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Second IRC Nationals title for Whooper

Giovanni Belgrano and his victorious crew of Whooper. Photo - Paul Wyeth

With a near perfect scoreline, Giovanni Belgrano’s 1939 classic yacht Whooper was today crowned 2017 champion at the Royal Ocean Racing Club’s IRC Nationals. Today, two windward-leeward races were held on the Solent in similar brisk southwesterlies to the first two days: This year’s event may not have been an ‘all-round test’ weather-wise, but has been extremely challenging in terms of preparation and boat handling.

During the event Whooper, a classic Laurent Giles sloop that was previously IRC National Champion in 2004, scored six bullets, a fourth and a discardable DNF in the final race.

“I am relieved we don’t have any more to do – three days of this is knackering!” admitted Belgrano, a leading marine structural engineer. In 20+ knots, Whooper, with her shoal draught/ centreboard configuration is tender, but benefits from a displacement around twice that of her competition. “The loads are much higher, because we have more water to push around, so we have to be very careful. It is stressful for everyone on board, but she loves it when it is strong wind against tide, like it’s been this weekend.”

Whooper is no rating demon. She is optimised with modern sails and Belgrano has an experienced crew who do 60-70 races/year.

2017 ircn d3 pace crewFast 40+ Pace: tired but happy with their success. Photo Paul Wyeth

Elsewhere, the racing was extremely close. In the FAST 40+, Johnny Vincent’s Pace fended off charges from Peter Morton’s brand new Carkeek 40 Mk3, Girls on Film to win by a slender two points. Today Pace scored a 1-3 to Girls on Film’s 2-1.

“I think the boys were a bit tired, because it has been a bit full on, although there was not quite as much breeze as Friday,” said Vincent, who attributed much of their success to mods made to their Ker 40+. “Last year we had a lot of breakages so we made a lot of changes over the winter – keel, bowsprit and losing weight. They have made a massive difference. The boat feels like it wants to go.” Unlike last year, Pace is now also hitting the top of the FAST 40+ rating band. “The whole class has become massively close in competitiveness.”

IRC One concluded with a dog fight for the lead between the Ker 46 Lady Mariposa and Ker 40 Keronimo. The larger boat held a two point lead going into the final race in which they suffered a major blow, being over the start line early. At this point Keronimo chose to engage. Lady Mariposa skipper, Dan Hardy, observed: “They tried to hook us to stop us clearing the line. At that point we realised ‘this is on today!’” Their 20-year-old Helmsman Igor Yakunin added: “They had nothing less to lose. Their discard was a lot less than ours.”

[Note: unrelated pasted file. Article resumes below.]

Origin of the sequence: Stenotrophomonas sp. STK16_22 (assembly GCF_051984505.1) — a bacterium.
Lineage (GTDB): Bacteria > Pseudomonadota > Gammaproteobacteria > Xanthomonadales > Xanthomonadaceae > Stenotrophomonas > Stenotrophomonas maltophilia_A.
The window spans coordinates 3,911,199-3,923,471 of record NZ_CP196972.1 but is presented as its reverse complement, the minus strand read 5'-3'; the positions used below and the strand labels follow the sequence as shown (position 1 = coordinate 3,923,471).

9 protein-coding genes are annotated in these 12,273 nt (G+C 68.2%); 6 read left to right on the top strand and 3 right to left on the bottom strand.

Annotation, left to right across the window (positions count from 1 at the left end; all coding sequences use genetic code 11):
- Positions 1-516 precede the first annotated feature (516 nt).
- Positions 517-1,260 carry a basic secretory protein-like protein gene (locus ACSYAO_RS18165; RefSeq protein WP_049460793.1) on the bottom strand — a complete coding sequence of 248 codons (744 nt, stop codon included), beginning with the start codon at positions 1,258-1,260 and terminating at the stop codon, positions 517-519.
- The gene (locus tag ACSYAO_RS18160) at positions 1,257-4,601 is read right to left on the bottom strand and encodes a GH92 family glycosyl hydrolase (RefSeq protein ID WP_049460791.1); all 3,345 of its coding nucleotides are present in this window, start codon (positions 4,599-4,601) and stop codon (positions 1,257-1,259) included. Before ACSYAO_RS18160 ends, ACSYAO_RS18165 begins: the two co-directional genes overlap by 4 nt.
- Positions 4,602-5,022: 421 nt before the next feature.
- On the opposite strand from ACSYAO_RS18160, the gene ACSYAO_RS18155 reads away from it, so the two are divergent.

2017 ircn d2 lady mariposaLady Mariposa had a battle on her hands to grab a tight win in Class One. Photo Paul Wyeth

Finally they managed to shake Keronimo off and were able to get up to speed until they had to make a last minute change their lighter spinnaker, despite the wind building to above 20 knots. “We were praying that it would hold to the finish,” recalled Hardy. Ultimately finishing fourth to Keronimo’s second, left them tied on points, claiming IRC One on countback.

Thanks to their spate another boats claimed the bullet in the final race in the Dutch de Graaf family on board their chartered Marc Lombard IRC 46, Pata Negra. As de Graaf son Dirk observed: “We were just watching them match race and we thought ‘that might affect us...’ We just decided to stay fast and not make any stupid decisions and be quick.” The de Graafs’ crew, most from their Ker 40 Baraka GP, sailed well, making no mistakes with their hoists and drops, despite the brisk conditions.

2017 ircn d3 yes crewYes! loses no time in showing her Class Two speed in her debut regatta of the season. Photo Paul Wyeth

In IRC Two there was a leader change with Ed Fishwick’s Sun Fast 3600 Redshift Reloaded, leader all weekend, finally trounced by Adam Gosling’s JPK 1080+ Yes! who came very close to successfully defending their IRC Nationals title.

“We only got the boat out of the box for this regatta and that shows in our scoreline,” said Gosling, adding they had also optimised for lighter conditons. “We were all sweltering in London expecting light breeze. Then we come down here and it was blowing 25 knots.”

As to relinquishing the IRC National title to Whooper, Gosling said: “Giovanni sails really well. He’s campaigned Whooper for a long time. It is nice to see an old boat win.”

2017 ircn d3 whooper racingNo ageism here: 1939 built Whooper carves through the breezy conditions c. Paul Wyeth

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Royal Ocean Racing Club - since 1925

The RORC was founded in 1925 to encourage long distance yacht racing and the design, building and navigation of sailing vessels in which speed and seaworthiness are combined. Today the club encourages ocean, long distance and other forms of yacht racing and yachting activity.